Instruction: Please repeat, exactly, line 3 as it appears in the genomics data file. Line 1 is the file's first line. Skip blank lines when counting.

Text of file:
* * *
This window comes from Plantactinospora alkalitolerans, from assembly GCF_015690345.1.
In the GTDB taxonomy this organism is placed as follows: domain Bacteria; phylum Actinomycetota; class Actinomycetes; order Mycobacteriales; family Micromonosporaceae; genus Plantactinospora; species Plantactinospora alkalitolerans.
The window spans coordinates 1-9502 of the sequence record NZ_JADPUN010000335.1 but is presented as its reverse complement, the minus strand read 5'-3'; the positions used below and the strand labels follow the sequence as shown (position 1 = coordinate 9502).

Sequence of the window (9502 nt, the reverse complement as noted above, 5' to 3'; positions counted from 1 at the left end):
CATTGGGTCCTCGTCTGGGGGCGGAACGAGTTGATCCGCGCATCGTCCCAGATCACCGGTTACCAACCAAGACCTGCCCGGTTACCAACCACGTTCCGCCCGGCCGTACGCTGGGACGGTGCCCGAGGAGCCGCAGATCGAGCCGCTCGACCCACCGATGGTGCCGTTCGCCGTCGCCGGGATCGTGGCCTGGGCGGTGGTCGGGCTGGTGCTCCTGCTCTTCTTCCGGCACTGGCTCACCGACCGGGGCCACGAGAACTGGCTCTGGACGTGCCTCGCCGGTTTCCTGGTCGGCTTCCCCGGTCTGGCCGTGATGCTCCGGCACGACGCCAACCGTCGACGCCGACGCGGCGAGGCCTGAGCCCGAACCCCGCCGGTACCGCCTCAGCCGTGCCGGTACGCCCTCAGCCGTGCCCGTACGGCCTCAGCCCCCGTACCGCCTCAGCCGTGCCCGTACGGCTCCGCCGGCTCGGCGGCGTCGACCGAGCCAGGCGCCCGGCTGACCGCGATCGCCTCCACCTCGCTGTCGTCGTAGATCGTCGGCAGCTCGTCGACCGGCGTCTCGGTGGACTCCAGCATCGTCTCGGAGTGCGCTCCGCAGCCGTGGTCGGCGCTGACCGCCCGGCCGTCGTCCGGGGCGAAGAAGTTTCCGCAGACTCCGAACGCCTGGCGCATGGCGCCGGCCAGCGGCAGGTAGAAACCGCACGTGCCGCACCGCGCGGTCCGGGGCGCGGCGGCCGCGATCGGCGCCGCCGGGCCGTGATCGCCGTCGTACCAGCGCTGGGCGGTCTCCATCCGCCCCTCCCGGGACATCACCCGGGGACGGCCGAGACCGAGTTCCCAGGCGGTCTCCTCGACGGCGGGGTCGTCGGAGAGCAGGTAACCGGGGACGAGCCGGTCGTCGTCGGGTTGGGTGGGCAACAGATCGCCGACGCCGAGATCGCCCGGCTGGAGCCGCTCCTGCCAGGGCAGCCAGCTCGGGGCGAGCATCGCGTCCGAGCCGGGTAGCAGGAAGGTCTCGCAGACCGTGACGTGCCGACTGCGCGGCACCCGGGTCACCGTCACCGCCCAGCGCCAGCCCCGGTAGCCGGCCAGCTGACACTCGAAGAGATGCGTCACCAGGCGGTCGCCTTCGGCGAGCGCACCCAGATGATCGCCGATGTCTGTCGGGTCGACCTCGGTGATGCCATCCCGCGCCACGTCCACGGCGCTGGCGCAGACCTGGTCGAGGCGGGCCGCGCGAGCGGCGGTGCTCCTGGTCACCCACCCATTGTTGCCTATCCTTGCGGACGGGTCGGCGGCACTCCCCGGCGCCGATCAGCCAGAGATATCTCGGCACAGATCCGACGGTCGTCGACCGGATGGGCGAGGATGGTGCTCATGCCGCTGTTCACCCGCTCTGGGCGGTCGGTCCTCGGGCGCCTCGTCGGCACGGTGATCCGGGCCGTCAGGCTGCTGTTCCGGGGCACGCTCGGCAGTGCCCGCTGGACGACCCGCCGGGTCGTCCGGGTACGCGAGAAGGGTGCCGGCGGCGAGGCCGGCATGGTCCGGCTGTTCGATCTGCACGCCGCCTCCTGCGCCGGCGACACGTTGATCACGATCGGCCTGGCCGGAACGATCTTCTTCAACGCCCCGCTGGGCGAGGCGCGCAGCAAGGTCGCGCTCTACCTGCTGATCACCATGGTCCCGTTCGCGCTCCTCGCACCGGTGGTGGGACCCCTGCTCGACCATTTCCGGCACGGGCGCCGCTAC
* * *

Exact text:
The window spans coordinates 1-9502 of the sequence record NZ_JADPUN010000335.1 but is presented as its reverse complement, the minus strand read 5'-3'; the positions used below and the strand labels follow the sequence as shown (position 1 = coordinate 9502).